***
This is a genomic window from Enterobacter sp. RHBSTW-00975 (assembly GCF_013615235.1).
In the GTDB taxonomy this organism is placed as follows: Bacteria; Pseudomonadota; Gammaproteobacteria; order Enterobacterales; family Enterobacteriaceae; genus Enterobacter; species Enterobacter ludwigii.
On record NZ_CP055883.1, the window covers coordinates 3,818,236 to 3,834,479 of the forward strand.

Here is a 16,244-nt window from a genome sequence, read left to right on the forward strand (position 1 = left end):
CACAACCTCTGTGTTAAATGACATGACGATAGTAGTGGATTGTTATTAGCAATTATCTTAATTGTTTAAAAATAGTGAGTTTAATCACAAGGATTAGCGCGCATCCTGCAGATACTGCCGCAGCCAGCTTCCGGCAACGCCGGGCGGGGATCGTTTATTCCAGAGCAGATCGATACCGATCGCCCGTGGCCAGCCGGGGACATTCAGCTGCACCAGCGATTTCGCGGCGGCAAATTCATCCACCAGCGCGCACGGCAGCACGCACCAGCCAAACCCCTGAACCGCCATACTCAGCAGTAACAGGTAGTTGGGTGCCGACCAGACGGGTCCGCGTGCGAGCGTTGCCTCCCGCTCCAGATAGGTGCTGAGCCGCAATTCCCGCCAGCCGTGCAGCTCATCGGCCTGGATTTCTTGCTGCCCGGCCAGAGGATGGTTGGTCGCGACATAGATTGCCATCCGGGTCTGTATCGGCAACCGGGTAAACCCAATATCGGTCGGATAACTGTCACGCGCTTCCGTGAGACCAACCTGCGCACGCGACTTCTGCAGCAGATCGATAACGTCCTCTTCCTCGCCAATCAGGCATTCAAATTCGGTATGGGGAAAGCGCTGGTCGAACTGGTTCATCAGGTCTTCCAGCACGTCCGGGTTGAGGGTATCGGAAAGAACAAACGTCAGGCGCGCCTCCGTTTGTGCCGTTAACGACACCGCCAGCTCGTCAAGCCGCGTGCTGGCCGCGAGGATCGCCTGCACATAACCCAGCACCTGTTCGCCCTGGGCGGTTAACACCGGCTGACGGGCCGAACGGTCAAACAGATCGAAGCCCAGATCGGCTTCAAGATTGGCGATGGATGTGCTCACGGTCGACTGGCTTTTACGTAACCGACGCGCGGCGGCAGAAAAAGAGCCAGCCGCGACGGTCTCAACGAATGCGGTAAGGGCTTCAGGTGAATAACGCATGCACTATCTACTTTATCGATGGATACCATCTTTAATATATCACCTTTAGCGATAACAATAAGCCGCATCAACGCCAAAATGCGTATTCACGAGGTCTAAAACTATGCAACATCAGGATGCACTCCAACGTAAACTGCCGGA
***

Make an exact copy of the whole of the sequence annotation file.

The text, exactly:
This is a genomic window from Enterobacter sp. RHBSTW-00975 (assembly GCF_013615235.1).
In the GTDB taxonomy this organism is placed as follows: Bacteria; Pseudomonadota; Gammaproteobacteria; order Enterobacterales; family Enterobacteriaceae; genus Enterobacter; species Enterobacter ludwigii.
On record NZ_CP055883.1, the window covers coordinates 3,818,236 to 3,834,479 of the forward strand.

Here is a 16,244-nt window from a genome sequence, read left to right on the forward strand (position 1 = left end):
CACAACCTCTGTGTTAAATGACATGACGATAGTAGTGGATTGTTATTAGCAATTATCTTAATTGTTTAAAAATAGTGAGTTTAATCACAAGGATTAGCGCGCATCCTGCAGATACTGCCGCAGCCAGCTTCCGGCAACGCCGGGCGGGGATCGTTTATTCCAGAGCAGATCGATACCGATCGCCCGTGGCCAGCCGGGGACATTCAGCTGCACCAGCGATTTCGCGGCGGCAAATTCATCCACCAGCGCGCACGGCAGCACGCACCAGCCAAACCCCTGAACCGCCATACTCAGCAGTAACAGGTAGTTGGGTGCCGACCAGACGGGTCCGCGTGCGAGCGTTGCCTCCCGCTCCAGATAGGTGCTGAGCCGCAATTCCCGCCAGCCGTGCAGCTCATCGGCCTGGATTTCTTGCTGCCCGGCCAGAGGATGGTTGGTCGCGACATAGATTGCCATCCGGGTCTGTATCGGCAACCGGGTAAACCCAATATCGGTCGGATAACTGTCACGCGCTTCCGTGAGACCAACCTGCGCACGCGACTTCTGCAGCAGATCGATAACGTCCTCTTCCTCGCCAATCAGGCATTCAAATTCGGTATGGGGAAAGCGCTGGTCGAACTGGTTCATCAGGTCTTCCAGCACGTCCGGGTTGAGGGTATCGGAAAGAACAAACGTCAGGCGCGCCTCCGTTTGTGCCGTTAACGACACCGCCAGCTCGTCAAGCCGCGTGCTGGCCGCGAGGATCGCCTGCACATAACCCAGCACCTGTTCGCCCTGGGCGGTTAACACCGGCTGACGGGCCGAACGGTCAAACAGATCGAAGCCCAGATCGGCTTCAAGATTGGCGATGGATGTGCTCACGGTCGACTGGCTTTTACGTAACCGACGCGCGGCGGCAGAAAAAGAGCCAGCCGCGACGGTCTCAACGAATGCGGTAAGGGCTTCAGGTGAATAACGCATGCACTATCTACTTTATCGATGGATACCATCTTTAATATATCACCTTTAGCGATAACAATAAGCCGCATCAACGCCAAAATGCGTATTCACGAGGTCTAAAACTATGCAACATCAGGATGCACTCCAACGTAAACTGCCGGA